- Having a participant in my first group come in and tell us that she had ended a very unhealthy relationship due to what she had learned in the program about relationships and with the support and advice from the group.
- One of my participants was being forced into a career that she did not want by her mother and she was able to stand up for herself and have an open and honest conversation about what she wants for her future.
What is your exact role? Do you facilitate? Do you share your stories?
I mainly facilitate, but I do participate. The girls seem surprised when I tell them that I was bullied, as a teen and as an adult, and that I’ve experienced many of the same issues that they do, but I got through it and they will too. I’m selective about the stories that I share because I have to maintain appropriate boundaries, but there’s still a lot that I can discuss.
What advice would you give to a librarian wanting to run this program?
My advice would be don’t be afraid to try it. You don’t have to be a therapist or social worker, (although you can certainly team up with one if you like). I do advise that a woman runs the program for authenticity, so that you’re saying “I know how that feels” instead of “I can imagine how that feels.” The reality is, I don’t know a single woman who hasn’t experienced some form of gender bias, hasn’t stressed over their looks or body and sadly, hasn’t experienced some form of girl-on-girl or woman-on-woman bullying and we need to talk about those things, with each other and with younger girls and women, why they’re still happening and their effects.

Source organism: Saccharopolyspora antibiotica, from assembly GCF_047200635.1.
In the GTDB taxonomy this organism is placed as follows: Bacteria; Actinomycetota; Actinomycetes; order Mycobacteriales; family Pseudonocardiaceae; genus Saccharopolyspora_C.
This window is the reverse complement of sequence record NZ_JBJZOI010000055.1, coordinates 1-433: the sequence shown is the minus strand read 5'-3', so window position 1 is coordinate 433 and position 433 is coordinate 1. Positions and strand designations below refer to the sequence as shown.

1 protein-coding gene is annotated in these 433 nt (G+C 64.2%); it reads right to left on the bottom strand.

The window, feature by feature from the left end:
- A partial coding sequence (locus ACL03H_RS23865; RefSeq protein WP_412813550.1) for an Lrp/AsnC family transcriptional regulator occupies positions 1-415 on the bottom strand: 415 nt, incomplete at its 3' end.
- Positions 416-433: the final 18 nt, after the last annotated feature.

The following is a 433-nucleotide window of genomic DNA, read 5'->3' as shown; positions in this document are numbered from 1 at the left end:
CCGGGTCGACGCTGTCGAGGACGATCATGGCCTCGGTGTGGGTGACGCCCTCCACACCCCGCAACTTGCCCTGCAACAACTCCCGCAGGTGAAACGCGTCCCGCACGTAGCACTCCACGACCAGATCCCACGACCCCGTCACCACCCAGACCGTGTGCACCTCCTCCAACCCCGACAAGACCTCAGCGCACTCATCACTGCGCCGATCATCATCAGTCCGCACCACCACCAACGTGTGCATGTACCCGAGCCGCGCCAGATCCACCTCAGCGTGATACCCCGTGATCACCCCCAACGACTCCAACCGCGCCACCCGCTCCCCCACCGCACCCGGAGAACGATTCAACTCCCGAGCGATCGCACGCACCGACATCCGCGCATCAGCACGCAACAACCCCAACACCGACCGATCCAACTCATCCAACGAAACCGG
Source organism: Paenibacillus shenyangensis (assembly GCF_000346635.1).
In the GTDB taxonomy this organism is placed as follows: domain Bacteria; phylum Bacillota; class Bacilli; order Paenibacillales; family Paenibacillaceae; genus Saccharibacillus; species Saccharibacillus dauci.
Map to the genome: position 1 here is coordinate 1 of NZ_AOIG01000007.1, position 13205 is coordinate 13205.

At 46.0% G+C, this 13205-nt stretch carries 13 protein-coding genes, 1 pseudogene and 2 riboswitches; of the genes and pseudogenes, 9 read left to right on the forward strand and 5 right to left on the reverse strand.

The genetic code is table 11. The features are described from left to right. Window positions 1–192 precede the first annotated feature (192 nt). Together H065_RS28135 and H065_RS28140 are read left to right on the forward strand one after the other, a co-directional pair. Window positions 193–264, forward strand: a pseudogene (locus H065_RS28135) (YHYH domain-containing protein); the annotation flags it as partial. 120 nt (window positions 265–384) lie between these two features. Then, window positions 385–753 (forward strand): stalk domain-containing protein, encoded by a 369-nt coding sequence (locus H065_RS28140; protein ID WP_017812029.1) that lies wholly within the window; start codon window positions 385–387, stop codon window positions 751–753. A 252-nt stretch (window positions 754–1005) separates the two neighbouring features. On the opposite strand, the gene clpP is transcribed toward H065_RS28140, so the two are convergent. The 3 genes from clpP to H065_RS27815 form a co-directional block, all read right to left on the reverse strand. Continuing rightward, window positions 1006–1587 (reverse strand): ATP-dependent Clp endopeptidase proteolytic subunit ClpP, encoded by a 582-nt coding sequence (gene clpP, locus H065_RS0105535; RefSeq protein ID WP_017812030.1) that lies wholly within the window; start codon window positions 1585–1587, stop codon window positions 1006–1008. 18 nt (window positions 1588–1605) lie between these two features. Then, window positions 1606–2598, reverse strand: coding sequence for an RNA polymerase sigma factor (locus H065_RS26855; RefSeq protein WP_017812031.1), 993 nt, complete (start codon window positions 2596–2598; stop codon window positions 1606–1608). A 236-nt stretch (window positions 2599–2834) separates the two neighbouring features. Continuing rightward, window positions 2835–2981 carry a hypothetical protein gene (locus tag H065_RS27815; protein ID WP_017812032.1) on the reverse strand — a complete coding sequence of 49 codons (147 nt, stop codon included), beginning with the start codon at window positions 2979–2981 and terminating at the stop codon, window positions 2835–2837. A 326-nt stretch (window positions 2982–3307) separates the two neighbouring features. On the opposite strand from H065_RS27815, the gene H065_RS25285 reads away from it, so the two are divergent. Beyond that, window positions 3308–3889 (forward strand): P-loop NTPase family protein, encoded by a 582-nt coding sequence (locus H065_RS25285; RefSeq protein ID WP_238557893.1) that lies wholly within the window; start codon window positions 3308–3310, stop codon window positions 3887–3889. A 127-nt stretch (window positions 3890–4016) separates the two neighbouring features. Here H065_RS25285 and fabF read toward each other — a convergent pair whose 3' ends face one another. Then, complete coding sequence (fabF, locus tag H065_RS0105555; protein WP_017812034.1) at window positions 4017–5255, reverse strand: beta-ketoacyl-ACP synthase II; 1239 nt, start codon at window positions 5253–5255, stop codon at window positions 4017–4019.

I always say that, in this program, I’m just doing what we do best-connecting people with information and each other. The girls are not always informed about things like what constitutes sexual harassment, what a healthy relationship looks like, how to handle conflict and confrontation or what they can do if they’re being bullied. Sometimes, it’s assumed that they do know these things but when you have a conversation with them, you realize that they don’t and they don’t know where to go for information and assistance.